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Weekend Earworms: Intricate Stop Motion Video Insanity

An estimated 92% of us experience earworms. Despite the annoying times we can’t get a chorus or a hook of an overplayed pop song out of our heads, getting a really good earworm stuck can be one of the best things, ever. We here at Nerdist are dead set on bringing you those types of songs—even if only for the weekend. So shove this into your grey matter!

Having written this column for over a year, I find it’s occasionally challenging to bring something new to the table each week. Not that there isn’t enough music out there, but that I constantly want to share more from artists that I’ve already featured. When this sort of itch gets at me, I find the best thing to do is to remove my earbuds and to take a step back from my self-curated listening habits. It’s actually pretty damn neat to let go of the responsibility of what to listen to and I really should do it more often because music, in some form or another, is always all around us. In cabs and Ubers, over the PA systems in stores, and even in passing cars when you walk around the city. It’s not always going to be great music, but the relinquishing of DJ duties is quite relaxing.

In doing this, I found my “seed” song this week in a convenience store and from it, the theme of stop motion videos. While scouring YouTube for examples to share I found that there are so many incredible examples of what I’d want to call visual earworms–if that didn’t sound so gross. The songs the videos were made for are quite good, but in most cases the insane amount of work involved in the videos can almost eclipse the music.

Peter Gabriel – “Sledgehammer”

If I did anything right this week, it was walking into a store when this was playing. I doubt there’s anyone out there that would deny the staying power and earwormy-ness (totally a word) of this 1986 song. Staying at or around the top of the charts for quite some time all across the world, this song, it’s safe to say, has some street cred. The real treat is the video for it that had to have captivated MTV audiences back when videos were still a very big deal for music. When a video is produced by the studio that made Wallace and Gromit and directed by the same person who helmed the first season of Pee-wee’s Playhouse, you really can’t go wrong. You can even see a lasting influence of “Sledgehammer” on modern music videos like Kina Grannis’ “In Your Arms.”

Oren Lavie – “Her Morning Elegance”

Continuing the stop motion theme, I found there are quite a few videos out there that accomplish more than just the cool frame-by-frame effect. Some actually use it to manipulate our perspective of the scene. “Sledgehammer”, although weird, is pretty straightforward with Gabriel singing to the camera while effects happen to him. A video like this one for Oren Lavie’s 2007 “Her Morning Elegance” depicts what’s best described as a dream sequence in two dimensions using three dimensional space. The video tells a story of a woman’s dream using various sheets, pillows and clothes while the “frame” of the bed never changes. Walking through a city, flying through the air, and swimming in the sea are all beautifully shown with bedding. Not to steal a word from the song’s title, but there is a certain elegance to successfully telling a story with those restrictions.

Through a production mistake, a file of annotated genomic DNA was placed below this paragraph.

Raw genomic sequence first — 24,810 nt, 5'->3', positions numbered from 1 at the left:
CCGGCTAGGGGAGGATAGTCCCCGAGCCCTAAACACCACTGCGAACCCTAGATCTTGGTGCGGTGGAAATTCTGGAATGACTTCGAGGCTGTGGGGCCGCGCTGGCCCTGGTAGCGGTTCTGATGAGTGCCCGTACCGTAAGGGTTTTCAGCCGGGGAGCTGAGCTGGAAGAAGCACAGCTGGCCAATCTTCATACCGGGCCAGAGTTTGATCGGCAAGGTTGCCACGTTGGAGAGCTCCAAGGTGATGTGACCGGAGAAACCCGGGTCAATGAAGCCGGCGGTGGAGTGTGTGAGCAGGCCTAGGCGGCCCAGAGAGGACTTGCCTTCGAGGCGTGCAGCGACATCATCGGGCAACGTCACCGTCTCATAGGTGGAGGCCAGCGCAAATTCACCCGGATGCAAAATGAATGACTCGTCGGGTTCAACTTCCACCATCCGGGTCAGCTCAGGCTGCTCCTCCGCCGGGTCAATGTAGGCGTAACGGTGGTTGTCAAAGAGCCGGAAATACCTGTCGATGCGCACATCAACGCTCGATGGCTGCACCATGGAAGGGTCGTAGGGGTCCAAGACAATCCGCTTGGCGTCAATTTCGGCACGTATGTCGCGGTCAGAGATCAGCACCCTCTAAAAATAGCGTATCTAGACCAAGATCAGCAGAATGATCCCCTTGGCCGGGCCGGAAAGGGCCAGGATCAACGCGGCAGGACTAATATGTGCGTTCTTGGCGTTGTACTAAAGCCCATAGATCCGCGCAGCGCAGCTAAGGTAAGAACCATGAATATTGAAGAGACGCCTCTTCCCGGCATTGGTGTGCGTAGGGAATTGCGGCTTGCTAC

Shugo Tokumaru – “Katachi”

Much like with the previous song, there’s a beauty in simplicity. The thing is that these videos are anything but simple. The time involved to prep everything for a video like “Her Morning Elegance” involves frame-by-frame placement of two people and a bedroom’s worth of props….and then there are videos like this one from Japanese singer-songwriter Shugo Tokumaru that involve so much more. “Katachi” means “form” or “shape” in Japanese so it’s fitting that the video follows an seemingly endless and ever-changing flow of varying shapes. Each of the approximately 2000 layers were cut from PVC sheets and choreographed perfectly with the music. Imagine the time and patience you’d need to correctly layer each piece in the right order and to not mess up anything between each frame.

Videos like these are simply astonishing. So much time and effort go into one final product that only lasts a few minutes. Faces were painted, clay was sculpted, and props delicately and precisely placed for literal fractions of a second of screen time. These videos deserve far more credit and awe than we give them.

With the massive amount of stop motion videos out in the internet, it’s likely I completely missed your favorite. Share it in the comments below or on our social media feeds!

Image: Peter Gabriel

Blake Rodgers writes for Nerdist from Chicago, IL where he lives happily with his Guinness World Record for High Fives. You can be his pal by following him on Twitter (@TheBlakeRodgers)

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